So, he won the best director award and he was asked in front of so many people, because, we screened the film in a cinema, and he was asked by the journalist, “What was the best thing you learned in the workshop?” And he said, “I’ve learned how to pray.” [laughs] He prayed a lot on every shoot because he was so nervous!
Raymund: Just a little background. When I joined this workshop, I had a job in commercials, in an ad agency, so, what I did was—I resigned from that job. I got all the money I could and I paid for the workshop fee, and so, I was broke at that time. So, every time I went to this workshop, I was dead serious about learning. And then, when the workshop ended, I didn’t really know where to go. So, filmmaking is very uncertain. There’s no assurance of where to go. That’s why I cannot say where I will be in five years time.
What would you say, as an early-stage director, are the main challenges you face?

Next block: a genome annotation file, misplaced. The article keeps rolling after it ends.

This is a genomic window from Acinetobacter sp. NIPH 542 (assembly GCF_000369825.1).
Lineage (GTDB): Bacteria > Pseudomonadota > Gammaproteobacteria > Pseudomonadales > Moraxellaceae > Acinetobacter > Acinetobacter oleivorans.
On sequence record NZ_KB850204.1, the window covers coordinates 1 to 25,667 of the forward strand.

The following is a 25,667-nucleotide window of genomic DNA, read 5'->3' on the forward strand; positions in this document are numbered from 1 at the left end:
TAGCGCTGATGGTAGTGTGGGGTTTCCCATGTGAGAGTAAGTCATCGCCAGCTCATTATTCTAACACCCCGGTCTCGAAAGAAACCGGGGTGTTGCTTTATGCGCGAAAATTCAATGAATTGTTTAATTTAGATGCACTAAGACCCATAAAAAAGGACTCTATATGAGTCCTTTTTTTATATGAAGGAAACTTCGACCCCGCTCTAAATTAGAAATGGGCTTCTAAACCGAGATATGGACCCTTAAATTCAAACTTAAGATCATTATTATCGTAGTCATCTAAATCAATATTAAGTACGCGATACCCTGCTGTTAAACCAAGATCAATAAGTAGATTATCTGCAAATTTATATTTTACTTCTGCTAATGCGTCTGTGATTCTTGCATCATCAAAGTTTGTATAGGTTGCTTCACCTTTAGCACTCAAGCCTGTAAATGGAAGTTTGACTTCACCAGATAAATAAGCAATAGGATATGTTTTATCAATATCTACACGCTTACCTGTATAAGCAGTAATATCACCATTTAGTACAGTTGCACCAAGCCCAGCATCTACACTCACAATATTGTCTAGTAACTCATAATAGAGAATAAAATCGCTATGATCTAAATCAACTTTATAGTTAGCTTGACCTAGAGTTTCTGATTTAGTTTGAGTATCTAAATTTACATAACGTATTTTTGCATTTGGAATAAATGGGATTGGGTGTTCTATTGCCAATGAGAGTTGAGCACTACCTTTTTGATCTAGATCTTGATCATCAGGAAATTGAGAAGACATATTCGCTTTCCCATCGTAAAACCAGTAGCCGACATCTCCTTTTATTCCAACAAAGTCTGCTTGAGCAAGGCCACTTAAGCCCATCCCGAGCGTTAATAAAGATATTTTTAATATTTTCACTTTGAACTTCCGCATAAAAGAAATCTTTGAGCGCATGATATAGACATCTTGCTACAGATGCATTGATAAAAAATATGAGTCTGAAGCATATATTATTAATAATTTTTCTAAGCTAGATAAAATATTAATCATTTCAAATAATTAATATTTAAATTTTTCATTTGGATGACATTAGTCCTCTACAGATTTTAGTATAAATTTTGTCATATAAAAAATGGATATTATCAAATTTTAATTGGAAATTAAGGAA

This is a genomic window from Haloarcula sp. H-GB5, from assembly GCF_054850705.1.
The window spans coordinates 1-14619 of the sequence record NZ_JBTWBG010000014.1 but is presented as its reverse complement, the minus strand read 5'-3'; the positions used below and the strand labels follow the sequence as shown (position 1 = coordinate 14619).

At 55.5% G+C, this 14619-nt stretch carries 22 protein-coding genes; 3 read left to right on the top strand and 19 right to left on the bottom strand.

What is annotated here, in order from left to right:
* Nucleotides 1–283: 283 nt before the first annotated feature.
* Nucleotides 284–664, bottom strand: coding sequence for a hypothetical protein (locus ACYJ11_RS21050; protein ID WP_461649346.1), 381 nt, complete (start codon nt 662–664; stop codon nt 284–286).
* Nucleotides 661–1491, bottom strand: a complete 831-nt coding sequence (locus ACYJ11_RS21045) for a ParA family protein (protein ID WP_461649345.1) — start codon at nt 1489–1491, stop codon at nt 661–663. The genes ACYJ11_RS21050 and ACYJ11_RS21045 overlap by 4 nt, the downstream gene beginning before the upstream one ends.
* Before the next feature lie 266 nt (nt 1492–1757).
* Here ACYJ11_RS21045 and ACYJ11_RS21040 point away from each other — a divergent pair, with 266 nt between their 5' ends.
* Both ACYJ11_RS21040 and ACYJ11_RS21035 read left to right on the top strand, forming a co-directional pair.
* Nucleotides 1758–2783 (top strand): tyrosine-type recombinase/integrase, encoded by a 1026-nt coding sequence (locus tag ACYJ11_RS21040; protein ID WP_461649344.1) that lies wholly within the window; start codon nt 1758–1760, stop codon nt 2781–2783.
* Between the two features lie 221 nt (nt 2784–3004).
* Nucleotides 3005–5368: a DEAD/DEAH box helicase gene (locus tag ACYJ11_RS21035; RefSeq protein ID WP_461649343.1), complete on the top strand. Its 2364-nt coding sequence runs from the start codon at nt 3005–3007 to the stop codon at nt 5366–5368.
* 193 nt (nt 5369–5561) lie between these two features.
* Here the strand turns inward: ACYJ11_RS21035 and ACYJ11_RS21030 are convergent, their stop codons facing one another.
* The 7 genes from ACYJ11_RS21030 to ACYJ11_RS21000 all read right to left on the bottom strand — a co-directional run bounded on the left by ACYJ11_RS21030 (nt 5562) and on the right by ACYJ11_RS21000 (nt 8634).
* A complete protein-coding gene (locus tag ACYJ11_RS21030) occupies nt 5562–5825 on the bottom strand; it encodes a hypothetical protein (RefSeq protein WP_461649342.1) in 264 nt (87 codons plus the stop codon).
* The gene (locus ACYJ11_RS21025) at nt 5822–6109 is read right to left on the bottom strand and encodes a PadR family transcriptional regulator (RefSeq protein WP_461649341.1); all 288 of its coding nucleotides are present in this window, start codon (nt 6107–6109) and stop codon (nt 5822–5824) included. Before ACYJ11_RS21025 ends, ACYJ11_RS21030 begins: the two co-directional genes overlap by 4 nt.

Raymund: The challenge for me is that many people say the films I am making are similar to the films he (Brillante) was making—the style and the stories. I mean, others are telling me that I have no originality, yet. But, I don’t really get frustrated about that because I’m not really at that stage of life where I should discover my style. I should be focused on the content, rather than the style. I think that’s more important as a filmmaker.
Brillante: It’s good that, right now, we have a new chairman in the film development council and he supports him. But it’s not monetary, it’s small things like travel and festivals. But there is no financial support. And investors in the Philippines—of course, we have many investors—but, they don’t invest in art films, they are more into commercial ones.
The Philippines has a very thriving film industry, in terms of commercial films and on television, but, we are really on the other side of the fence. And it’s not only for him, it’s also for me as an established film director. It’s a continuous struggle. It’s a continuous challenge that you have to face; that I learned to accept as a part of being an independent filmmaker. It’s not a bad process. Having an award in Cannes doesn’t change anything.